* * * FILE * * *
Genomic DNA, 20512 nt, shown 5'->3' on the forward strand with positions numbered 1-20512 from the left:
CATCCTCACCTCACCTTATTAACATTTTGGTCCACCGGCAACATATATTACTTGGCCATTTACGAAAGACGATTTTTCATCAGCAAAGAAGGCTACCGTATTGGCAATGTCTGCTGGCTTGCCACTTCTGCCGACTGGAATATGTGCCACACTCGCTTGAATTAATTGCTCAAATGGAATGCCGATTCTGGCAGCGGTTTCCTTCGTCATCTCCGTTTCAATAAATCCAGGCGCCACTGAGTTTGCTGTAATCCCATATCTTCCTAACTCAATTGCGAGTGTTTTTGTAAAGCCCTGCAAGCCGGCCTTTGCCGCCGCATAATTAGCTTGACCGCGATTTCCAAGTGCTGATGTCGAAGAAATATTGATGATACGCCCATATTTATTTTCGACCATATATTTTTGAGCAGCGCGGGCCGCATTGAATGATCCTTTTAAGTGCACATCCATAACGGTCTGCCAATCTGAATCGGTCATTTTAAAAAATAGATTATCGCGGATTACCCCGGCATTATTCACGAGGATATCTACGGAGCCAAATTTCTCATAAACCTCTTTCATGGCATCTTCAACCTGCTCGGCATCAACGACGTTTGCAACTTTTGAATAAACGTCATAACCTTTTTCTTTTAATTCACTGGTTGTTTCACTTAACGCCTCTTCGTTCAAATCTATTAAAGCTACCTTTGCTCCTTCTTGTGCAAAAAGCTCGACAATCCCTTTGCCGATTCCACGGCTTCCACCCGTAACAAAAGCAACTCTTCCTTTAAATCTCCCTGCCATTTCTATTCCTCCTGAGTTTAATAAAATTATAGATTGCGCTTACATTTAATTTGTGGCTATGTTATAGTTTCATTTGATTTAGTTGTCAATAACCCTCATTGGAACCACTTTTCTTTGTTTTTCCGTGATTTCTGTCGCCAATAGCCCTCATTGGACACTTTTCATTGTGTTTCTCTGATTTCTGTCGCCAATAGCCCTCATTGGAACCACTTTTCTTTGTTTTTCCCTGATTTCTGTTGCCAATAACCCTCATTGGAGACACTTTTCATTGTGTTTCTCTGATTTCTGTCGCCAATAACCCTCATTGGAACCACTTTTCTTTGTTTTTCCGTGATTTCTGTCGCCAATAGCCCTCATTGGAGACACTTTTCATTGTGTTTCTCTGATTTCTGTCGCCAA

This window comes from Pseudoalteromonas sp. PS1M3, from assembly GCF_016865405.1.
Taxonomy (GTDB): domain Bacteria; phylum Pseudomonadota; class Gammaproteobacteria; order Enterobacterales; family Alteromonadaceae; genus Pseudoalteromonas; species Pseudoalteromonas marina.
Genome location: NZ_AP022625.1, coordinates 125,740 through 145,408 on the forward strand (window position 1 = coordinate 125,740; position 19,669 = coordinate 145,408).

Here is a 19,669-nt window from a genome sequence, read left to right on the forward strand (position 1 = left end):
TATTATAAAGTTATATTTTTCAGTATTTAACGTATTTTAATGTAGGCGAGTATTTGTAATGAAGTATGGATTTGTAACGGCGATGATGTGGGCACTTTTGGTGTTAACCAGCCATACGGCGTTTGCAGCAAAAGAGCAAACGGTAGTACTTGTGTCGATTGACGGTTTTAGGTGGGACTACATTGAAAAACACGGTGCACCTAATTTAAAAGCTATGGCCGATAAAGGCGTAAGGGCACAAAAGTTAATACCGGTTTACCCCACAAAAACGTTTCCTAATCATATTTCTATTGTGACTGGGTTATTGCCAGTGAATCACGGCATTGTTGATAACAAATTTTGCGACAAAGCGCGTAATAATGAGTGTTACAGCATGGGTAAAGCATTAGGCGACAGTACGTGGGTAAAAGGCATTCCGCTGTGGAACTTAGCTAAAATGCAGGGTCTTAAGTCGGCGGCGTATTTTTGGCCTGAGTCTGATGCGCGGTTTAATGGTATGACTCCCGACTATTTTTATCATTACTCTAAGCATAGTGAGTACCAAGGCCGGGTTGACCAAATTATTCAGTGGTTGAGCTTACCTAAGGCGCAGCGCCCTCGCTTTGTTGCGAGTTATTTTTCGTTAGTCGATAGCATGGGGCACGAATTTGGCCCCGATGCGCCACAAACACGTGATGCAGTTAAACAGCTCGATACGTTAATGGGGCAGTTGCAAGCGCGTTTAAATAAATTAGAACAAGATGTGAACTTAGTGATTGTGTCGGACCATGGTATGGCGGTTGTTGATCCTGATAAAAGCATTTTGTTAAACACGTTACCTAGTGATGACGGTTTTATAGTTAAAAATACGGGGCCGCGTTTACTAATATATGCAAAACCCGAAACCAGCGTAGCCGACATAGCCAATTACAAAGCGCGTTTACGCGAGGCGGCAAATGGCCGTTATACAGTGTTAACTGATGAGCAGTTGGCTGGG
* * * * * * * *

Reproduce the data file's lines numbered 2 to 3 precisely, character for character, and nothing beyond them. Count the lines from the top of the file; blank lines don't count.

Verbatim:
CATCCTCACCTCACCTTATTAACATTTTGGTCCACCGGCAACATATATTACTTGGCCATTTACGAAAGACGATTTTTCATCAGCAAAGAAGGCTACCGTATTGGCAATGTCTGCTGGCTTGCCACTTCTGCCGACTGGAATATGTGCCACACTCGCTTGAATTAATTGCTCAAATGGAATGCCGATTCTGGCAGCGGTTTCCTTCGTCATCTCCGTTTCAATAAATCCAGGCGCCACTGAGTTTGCTGTAATCCCATATCTTCCTAACTCAATTGCGAGTGTTTTTGTAAAGCCCTGCAAGCCGGCCTTTGCCGCCGCATAATTAGCTTGACCGCGATTTCCAAGTGCTGATGTCGAAGAAATATTGATGATACGCCCATATTTATTTTCGACCATATATTTTTGAGCAGCGCGGGCCGCATTGAATGATCCTTTTAAGTGCACATCCATAACGGTCTGCCAATCTGAATCGGTCATTTTAAAAAATAGATTATCGCGGATTACCCCGGCATTATTCACGAGGATATCTACGGAGCCAAATTTCTCATAAACCTCTTTCATGGCATCTTCAACCTGCTCGGCATCAACGACGTTTGCAACTTTTGAATAAACGTCATAACCTTTTTCTTTTAATTCACTGGTTGTTTCACTTAACGCCTCTTCGTTCAAATCTATTAAAGCTACCTTTGCTCCTTCTTGTGCAAAAAGCTCGACAATCCCTTTGCCGATTCCACGGCTTCCACCCGTAACAAAAGCAACTCTTCCTTTAAATCTCCCTGCCATTTCTATTCCTCCTGAGTTTAATAAAATTATAGATTGCGCTTACATTTAATTTGTGGCTATGTTATAGTTTCATTTGATTTAGTTGTCAATAACCCTCATTGGAACCACTTTTCTTTGTTTTTCCGTGATTTCTGTCGCCAATAGCCCTCATTGGACACTTTTCATTGTGTTTCTCTGATTTCTGTCGCCAATAGCCCTCATTGGAACCACTTTTCTTTGTTTTTCCCTGATTTCTGTTGCCAATAACCCTCATTGGAGACACTTTTCATTGTGTTTCTCTGATTTCTGTCGCCAATAACCCTCATTGGAACCACTTTTCTTTGTTTTTCCGTGATTTCTGTCGCCAATAGCCCTCATTGGAGACACTTTTCATTGTGTTTCTCTGATTTCTGTCGCCAA

This window comes from Pseudoalteromonas sp. PS1M3, from assembly GCF_016865405.1.